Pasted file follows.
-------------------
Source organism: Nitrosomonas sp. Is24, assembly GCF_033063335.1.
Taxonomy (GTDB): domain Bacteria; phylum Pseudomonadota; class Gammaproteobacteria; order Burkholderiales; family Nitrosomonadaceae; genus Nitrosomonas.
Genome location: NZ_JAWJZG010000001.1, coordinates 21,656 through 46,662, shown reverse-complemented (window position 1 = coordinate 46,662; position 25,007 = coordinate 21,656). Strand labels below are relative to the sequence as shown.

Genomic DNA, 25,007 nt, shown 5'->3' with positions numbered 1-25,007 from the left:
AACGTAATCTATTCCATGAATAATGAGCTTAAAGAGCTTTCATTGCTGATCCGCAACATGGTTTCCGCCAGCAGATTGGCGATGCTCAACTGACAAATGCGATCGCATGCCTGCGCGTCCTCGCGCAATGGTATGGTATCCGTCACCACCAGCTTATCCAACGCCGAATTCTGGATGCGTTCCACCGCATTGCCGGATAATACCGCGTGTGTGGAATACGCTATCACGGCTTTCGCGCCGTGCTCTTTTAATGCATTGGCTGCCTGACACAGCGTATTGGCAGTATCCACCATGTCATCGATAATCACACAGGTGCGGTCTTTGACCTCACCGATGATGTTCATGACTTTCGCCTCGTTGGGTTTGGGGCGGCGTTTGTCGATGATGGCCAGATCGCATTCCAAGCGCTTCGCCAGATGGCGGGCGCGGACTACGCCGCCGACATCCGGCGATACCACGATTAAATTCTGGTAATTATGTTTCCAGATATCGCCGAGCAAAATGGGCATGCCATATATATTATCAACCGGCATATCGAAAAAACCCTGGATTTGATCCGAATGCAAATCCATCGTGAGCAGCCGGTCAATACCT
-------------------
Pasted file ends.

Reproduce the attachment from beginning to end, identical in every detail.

Source organism: Nitrosomonas sp. Is24, assembly GCF_033063335.1.
Taxonomy (GTDB): domain Bacteria; phylum Pseudomonadota; class Gammaproteobacteria; order Burkholderiales; family Nitrosomonadaceae; genus Nitrosomonas.
Genome location: NZ_JAWJZG010000001.1, coordinates 21,656 through 46,662, shown reverse-complemented (window position 1 = coordinate 46,662; position 25,007 = coordinate 21,656). Strand labels below are relative to the sequence as shown.

Genomic DNA, 25,007 nt, shown 5'->3' with positions numbered 1-25,007 from the left:
AACGTAATCTATTCCATGAATAATGAGCTTAAAGAGCTTTCATTGCTGATCCGCAACATGGTTTCCGCCAGCAGATTGGCGATGCTCAACTGACAAATGCGATCGCATGCCTGCGCGTCCTCGCGCAATGGTATGGTATCCGTCACCACCAGCTTATCCAACGCCGAATTCTGGATGCGTTCCACCGCATTGCCGGATAATACCGCGTGTGTGGAATACGCTATCACGGCTTTCGCGCCGTGCTCTTTTAATGCATTGGCTGCCTGACACAGCGTATTGGCAGTATCCACCATGTCATCGATAATCACACAGGTGCGGTCTTTGACCTCACCGATGATGTTCATGACTTTCGCCTCGTTGGGTTTGGGGCGGCGTTTGTCGATGATGGCCAGATCGCATTCCAAGCGCTTCGCCAGATGGCGGGCGCGGACTACGCCGCCGACATCCGGCGATACCACGATTAAATTCTGGTAATTATGTTTCCAGATATCGCCGAGCAAAATGGGCATGCCATATATATTATCAACCGGCATATCGAAAAAACCCTGGATTTGATCCGAATGCAAATCCATCGTGAGCAGCCGGTCAATACCT